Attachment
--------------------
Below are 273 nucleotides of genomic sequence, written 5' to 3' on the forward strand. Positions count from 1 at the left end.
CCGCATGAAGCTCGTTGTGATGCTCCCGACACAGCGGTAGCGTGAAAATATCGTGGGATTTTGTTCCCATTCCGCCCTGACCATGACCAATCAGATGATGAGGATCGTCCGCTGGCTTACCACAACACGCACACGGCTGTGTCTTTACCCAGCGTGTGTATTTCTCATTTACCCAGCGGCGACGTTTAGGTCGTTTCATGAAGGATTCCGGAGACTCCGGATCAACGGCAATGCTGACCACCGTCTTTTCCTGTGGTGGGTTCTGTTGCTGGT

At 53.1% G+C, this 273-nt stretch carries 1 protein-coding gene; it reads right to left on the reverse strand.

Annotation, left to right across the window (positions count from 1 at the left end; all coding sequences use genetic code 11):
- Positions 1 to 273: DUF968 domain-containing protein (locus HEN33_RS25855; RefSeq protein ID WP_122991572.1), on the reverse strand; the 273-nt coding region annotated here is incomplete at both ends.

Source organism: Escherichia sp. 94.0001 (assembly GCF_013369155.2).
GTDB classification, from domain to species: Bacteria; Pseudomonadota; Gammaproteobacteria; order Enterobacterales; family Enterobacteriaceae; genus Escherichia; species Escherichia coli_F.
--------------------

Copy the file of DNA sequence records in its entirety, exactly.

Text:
Below are 273 nucleotides of genomic sequence, written 5' to 3' on the forward strand. Positions count from 1 at the left end.
CCGCATGAAGCTCGTTGTGATGCTCCCGACACAGCGGTAGCGTGAAAATATCGTGGGATTTTGTTCCCATTCCGCCCTGACCATGACCAATCAGATGATGAGGATCGTCCGCTGGCTTACCACAACACGCACACGGCTGTGTCTTTACCCAGCGTGTGTATTTCTCATTTACCCAGCGGCGACGTTTAGGTCGTTTCATGAAGGATTCCGGAGACTCCGGATCAACGGCAATGCTGACCACCGTCTTTTCCTGTGGTGGGTTCTGTTGCTGGT

At 53.1% G+C, this 273-nt stretch carries 1 protein-coding gene; it reads right to left on the reverse strand.

Annotation, left to right across the window (positions count from 1 at the left end; all coding sequences use genetic code 11):
- Positions 1 to 273: DUF968 domain-containing protein (locus HEN33_RS25855; RefSeq protein ID WP_122991572.1), on the reverse strand; the 273-nt coding region annotated here is incomplete at both ends.

Source organism: Escherichia sp. 94.0001 (assembly GCF_013369155.2).
GTDB classification, from domain to species: Bacteria; Pseudomonadota; Gammaproteobacteria; order Enterobacterales; family Enterobacteriaceae; genus Escherichia; species Escherichia coli_F.